Queensland Law Society

President’s update


It was an honour to attend the High Court of Australia on Monday for the swearing-in of Chief Justice Susan Kiefel.

To see a Queensland practitioner – and the first female – elevated to our highest judicial office is something I will always remember.

It was a privilege to congratulate her Honour – along with Queensland resident Justice James Edelman, who was also sworn in – on behalf of Queensland solicitors.

Chief Justice Kiefel delivered a memorable address, and I would like to pass on a brief quote:

“The appointment of more women to this court recognises that there are now women who have the necessary legal ability and experience as well as the personal qualities to be a justice of this court,” she said. “There seems no reason to think that that situation will not be maintained in the future. It may well improve.”

Her words, and her career, are an inspiration to all practitioners.

Last week I asked for your support in addressing the federal anti-money laundering/counter-terrorism financing (AML/CTF) proposals that would impose unprecedented obligations on us to report on our clients’ activities.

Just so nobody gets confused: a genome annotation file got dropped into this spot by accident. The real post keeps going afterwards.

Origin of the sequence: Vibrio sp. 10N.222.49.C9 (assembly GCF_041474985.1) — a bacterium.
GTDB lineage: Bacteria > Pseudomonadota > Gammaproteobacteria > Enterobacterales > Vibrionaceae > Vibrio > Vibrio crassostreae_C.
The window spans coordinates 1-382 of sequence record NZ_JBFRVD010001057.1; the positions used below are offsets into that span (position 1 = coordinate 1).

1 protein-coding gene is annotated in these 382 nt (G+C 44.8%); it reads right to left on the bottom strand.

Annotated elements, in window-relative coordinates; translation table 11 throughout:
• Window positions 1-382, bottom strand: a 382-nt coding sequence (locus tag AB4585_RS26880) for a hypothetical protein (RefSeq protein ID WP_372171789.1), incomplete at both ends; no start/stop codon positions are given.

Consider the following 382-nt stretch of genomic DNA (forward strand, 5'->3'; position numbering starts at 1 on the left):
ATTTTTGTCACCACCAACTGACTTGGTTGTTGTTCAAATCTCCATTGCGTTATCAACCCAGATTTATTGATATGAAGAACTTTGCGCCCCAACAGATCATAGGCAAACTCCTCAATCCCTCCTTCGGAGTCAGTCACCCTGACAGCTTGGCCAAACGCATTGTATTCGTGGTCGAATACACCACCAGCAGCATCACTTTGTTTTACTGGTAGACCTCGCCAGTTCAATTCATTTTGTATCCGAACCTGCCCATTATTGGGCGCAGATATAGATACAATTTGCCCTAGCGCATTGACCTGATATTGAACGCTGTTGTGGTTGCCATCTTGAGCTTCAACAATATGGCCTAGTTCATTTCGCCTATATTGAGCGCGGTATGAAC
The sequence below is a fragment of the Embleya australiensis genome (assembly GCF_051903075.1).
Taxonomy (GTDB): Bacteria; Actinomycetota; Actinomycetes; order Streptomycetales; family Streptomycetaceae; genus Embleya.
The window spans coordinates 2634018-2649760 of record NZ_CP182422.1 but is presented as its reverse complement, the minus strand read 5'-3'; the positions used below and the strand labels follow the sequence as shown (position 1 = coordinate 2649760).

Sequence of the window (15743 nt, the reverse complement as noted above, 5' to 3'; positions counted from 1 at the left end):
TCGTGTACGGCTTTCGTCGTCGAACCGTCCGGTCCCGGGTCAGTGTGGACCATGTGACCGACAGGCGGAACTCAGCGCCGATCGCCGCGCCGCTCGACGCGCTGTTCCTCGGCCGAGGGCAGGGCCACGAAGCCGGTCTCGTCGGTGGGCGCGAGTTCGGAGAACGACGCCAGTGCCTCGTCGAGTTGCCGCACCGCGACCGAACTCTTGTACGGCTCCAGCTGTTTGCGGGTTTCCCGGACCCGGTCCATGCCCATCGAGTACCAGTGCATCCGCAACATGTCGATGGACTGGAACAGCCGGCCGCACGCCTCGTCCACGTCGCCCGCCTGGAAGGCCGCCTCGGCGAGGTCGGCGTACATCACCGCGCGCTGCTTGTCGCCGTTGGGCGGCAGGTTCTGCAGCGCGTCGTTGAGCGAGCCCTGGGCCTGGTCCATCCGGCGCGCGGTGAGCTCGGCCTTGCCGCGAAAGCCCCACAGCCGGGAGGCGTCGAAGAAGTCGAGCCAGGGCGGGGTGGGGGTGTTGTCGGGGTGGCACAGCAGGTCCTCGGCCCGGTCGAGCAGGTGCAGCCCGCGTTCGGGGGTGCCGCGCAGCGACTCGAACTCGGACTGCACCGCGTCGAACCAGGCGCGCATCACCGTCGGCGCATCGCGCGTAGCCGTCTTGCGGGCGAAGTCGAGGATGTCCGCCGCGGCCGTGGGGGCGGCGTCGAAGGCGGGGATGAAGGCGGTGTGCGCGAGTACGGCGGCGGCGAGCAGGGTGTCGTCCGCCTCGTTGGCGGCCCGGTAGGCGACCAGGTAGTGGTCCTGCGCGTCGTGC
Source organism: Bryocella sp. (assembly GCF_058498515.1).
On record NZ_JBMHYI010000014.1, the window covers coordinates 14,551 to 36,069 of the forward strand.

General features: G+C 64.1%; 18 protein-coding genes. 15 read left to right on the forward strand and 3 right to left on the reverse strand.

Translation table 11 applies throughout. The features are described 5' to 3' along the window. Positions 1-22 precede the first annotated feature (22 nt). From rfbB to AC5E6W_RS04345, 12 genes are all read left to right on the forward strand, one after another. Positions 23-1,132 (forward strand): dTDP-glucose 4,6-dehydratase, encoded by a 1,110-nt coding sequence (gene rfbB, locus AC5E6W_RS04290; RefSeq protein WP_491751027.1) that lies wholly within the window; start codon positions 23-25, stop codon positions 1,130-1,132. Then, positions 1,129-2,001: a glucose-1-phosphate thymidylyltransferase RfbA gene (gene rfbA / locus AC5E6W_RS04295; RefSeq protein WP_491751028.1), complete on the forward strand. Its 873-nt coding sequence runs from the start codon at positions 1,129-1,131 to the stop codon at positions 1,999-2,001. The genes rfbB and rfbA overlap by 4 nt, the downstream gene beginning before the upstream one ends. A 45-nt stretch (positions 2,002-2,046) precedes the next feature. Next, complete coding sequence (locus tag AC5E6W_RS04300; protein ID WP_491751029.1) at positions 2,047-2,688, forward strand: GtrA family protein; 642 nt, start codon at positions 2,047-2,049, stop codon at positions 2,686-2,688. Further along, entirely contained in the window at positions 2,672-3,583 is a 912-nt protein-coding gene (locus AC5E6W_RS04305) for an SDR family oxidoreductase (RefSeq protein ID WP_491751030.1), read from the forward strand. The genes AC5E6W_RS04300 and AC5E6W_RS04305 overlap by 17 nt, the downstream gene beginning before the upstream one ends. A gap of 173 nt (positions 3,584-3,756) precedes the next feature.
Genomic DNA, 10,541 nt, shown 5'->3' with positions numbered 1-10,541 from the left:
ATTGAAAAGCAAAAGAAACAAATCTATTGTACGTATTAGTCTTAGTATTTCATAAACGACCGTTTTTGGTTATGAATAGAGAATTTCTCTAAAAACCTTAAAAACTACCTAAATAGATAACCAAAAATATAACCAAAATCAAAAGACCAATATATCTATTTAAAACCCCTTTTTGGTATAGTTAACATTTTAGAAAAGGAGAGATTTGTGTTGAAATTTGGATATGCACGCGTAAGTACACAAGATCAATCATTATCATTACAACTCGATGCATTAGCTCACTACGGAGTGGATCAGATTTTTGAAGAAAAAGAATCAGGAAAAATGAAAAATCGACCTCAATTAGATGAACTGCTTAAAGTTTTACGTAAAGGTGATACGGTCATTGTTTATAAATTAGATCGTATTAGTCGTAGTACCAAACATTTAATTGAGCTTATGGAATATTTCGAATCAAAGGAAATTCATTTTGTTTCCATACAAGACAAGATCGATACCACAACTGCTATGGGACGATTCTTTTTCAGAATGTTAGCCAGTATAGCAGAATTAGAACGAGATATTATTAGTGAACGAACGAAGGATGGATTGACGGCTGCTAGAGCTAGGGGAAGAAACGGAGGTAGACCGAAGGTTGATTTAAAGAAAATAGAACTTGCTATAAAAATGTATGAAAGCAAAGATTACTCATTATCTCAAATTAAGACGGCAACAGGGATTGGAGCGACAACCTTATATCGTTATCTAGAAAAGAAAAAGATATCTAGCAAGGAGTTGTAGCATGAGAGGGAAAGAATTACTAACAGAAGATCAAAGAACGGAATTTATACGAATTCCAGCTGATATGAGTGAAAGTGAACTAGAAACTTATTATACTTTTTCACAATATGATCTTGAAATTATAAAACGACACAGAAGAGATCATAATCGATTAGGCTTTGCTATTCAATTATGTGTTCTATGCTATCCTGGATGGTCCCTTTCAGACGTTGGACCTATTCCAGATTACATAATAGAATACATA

Based on the data you have provided, we have finalised our submission to the Law Council of Australia identifying the extraordinary costs involved in implementing this regime.

For even the smallest firms it is in the order of $120,000, and for large law firms it will cost around $750,000 a year to administer. These regulatory costs will dramatically impact on our clients, and importantly, the reporting scheme strikes at the sanctity of the solicitor-client relationship.

I have also attended the first meeting of the Small Business Better Regulation Taskforce, an initiative which aims to improve regulation in Queensland for small business. The legal sector is a part of our small business community contributing some $2 to $3 billion dollars a year to our Queensland economy.

Finally, this year will be crucial in terms of how Australia provides for the legal needs of its vulnerable citizens. With anticipated cuts of some 30% in Commonwealth legal aid funding on the near horizon, we have been developing strategies to strengthen our continuing advocacy on this critical issue.

Let us hope that reason prevails as our Queensland community legal centres approach this looming ‘fiscal cliff’.

Christine Smyth

QLS president